The Two Wings of Catholic Thought
Essays on Fides et Ratio
John Paul's choice to yoke faith and reason together in an encyclical on the twin sources of knowledge caught the world's attention. By stressing 'the two wings' of Catholic thought, the pope captures in the lively image of a soaring bird the same point that theologians like von Balthasar communicate by calling truth symphonic. The beauty of this symphony, like the flight of the bird, is even better appreciated when one has studied the component parts. Knowing the various components only increases our wonder when we hear the music or see the bird take flight. The purpose of this volume is to deepen the appreciation for the stereophonic approach to truth that the Holy Father recommends.
The essays are in three sections: (1) doctrinal themes, (2) contemporary implications, and (3) historical aspects. In the first, Avery Cardinal Dulles, S.J., discusses the twentieth-century answers to a question that has long haunted Christians who felt the attraction of pagan philosophy: Can philosophy be Christian? Prudence Allen, R.S.M., and Joseph Koterski, S.J., then treat two philosophical topics that have been the most affected by centuries of contact with the Christian faith: the philosophy of the person and metaphysics. David Meconi, S.J., reflects on the Marian framework that is so typical of Pope John Paul II's thought.
In the second section, Bishop Allen Vigneron considers the significance of this encyclical for Catholic intellectual life today. David Foster discusses the implications of Fides et ratio for Catholic universities.
In the final section, Koterski reviews the importance of biblical wisdom literature for the encyclical. Michael Sweeney and Timothy Quinn treat medieval philosophy and modern philosophy respectively. Finally Cardinal Dulles considers the Church pronouncements on faith and reason from Vatican I to John Paul II.
David Ruel Foster is Associate Professor of Philosophy in the School of Theology at Seton Hall University. Joseph W. Koterski, S.J., is Associate Professor of Philosophy and Chair of the Department of Philosophy at Fordham University. He is also editor of International Philosophical Quarterly.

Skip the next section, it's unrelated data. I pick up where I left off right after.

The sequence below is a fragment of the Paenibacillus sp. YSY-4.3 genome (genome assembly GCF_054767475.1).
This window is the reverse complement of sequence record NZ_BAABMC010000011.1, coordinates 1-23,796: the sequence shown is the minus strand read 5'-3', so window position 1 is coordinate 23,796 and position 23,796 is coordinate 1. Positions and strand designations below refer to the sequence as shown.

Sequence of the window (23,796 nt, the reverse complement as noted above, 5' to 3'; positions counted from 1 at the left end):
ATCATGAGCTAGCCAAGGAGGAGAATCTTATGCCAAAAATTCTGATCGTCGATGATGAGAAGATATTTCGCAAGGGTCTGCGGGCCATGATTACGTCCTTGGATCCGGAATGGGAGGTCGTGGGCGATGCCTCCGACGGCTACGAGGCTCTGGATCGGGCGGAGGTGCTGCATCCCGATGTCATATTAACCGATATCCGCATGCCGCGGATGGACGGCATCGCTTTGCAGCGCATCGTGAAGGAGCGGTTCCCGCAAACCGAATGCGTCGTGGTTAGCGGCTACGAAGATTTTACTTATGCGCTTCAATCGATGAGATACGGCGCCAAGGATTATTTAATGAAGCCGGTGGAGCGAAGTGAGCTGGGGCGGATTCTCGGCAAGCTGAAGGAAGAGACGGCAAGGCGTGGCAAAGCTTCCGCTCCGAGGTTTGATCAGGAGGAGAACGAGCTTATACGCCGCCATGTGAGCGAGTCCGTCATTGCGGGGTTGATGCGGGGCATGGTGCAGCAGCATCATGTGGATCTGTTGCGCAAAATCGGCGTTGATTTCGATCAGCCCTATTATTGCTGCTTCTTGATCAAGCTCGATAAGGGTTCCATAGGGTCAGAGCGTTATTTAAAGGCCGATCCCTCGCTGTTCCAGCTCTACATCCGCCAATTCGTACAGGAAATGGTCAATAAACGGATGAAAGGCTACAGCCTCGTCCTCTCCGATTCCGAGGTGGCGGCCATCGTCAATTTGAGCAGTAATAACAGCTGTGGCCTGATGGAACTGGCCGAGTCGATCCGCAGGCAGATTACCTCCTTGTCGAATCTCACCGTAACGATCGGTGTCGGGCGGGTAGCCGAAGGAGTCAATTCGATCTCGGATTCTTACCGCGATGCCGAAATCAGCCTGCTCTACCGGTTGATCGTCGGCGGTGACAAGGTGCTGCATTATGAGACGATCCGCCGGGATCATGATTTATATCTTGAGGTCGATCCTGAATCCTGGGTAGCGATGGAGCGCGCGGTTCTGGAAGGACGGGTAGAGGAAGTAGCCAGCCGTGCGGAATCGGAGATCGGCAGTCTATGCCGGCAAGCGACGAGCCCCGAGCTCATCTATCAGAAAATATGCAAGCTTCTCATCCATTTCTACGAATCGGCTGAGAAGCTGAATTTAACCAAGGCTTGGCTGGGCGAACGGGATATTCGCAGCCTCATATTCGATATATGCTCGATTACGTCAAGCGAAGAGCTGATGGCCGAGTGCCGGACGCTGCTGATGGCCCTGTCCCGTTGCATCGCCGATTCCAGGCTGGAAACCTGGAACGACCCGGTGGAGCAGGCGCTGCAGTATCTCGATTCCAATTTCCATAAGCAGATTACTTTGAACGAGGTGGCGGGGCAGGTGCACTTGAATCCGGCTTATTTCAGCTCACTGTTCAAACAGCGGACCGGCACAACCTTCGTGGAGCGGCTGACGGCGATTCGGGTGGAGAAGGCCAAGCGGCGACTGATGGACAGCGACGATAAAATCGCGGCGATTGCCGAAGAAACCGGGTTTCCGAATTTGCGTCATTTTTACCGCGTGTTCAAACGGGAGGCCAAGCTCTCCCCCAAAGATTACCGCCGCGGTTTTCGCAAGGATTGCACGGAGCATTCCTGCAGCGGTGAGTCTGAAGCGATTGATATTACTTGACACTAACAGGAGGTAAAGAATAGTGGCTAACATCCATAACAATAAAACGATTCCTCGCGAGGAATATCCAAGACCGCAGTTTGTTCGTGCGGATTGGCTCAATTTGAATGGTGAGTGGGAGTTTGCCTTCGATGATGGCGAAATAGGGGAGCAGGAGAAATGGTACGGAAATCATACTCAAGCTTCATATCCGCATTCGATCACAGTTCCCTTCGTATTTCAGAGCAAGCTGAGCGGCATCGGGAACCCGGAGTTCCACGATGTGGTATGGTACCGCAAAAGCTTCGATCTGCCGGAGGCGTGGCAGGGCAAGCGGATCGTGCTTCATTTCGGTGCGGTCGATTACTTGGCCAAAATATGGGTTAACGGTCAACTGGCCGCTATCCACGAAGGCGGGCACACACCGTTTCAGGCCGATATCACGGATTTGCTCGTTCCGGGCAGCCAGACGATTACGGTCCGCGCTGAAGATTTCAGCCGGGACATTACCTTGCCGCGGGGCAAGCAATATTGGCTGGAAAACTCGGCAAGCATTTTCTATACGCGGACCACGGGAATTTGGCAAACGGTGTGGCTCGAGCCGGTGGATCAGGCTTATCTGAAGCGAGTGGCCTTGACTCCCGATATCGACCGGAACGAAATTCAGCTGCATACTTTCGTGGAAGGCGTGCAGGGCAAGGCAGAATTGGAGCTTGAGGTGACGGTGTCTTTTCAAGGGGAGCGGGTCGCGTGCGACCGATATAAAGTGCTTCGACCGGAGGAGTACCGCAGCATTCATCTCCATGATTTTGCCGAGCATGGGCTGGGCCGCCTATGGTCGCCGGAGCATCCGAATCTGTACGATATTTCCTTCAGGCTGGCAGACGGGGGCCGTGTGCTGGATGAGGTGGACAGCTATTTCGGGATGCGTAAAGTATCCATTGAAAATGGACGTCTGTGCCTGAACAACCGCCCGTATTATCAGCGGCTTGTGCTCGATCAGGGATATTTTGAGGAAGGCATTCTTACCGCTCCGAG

Prudence Allen, R.S.M., St. John Vianney Theological Seminary; Avery Cardinal Dulles, S.J., Fordham University; David Ruel Foster, Seton Hall University; Joseph W. Koterski, S.J., Fordham University; David Vincent Meconi, S.J., Jesuitenkolleg, Innsbruck; Timothy Sean Quinn, Xavier University; Michael Sweeney, Xavier University; and Most Rev. Allen Vigneron, Auxiliary Bishop of Detroit
PRAISE FOR THE BOOK:
"The real contribution of The Two Wings of Catholic Thought is to convey very effectively—better than the encyclical itself does—just why Fides et Ratio ultimately matters inside the Church and for important issues in wider culture."—Joseph M. Incandela, Catholic Education
"There are several remarkable things about this anthology. First, and best of all, it creates a thirst to go to the source, to read the actual encyclical. It stirs up a desire to go back to its depths and clarity of vision. Second, it is a remarkable resource. If a criterion of a successful theory or idea is its fruitfulness, this book would prove the encyclical's worthiness beyond doubt. The seeds of insight in the encyclical blossom beautifully here. Here we find a treasure chest of essays on the relation of faith to reason."—Gregory Kerr, Ph.D., The Maritain Notebook
"Professors and students in programs that study philosophy and theology together could use this book with profit." — William L. Portier, The Thomist
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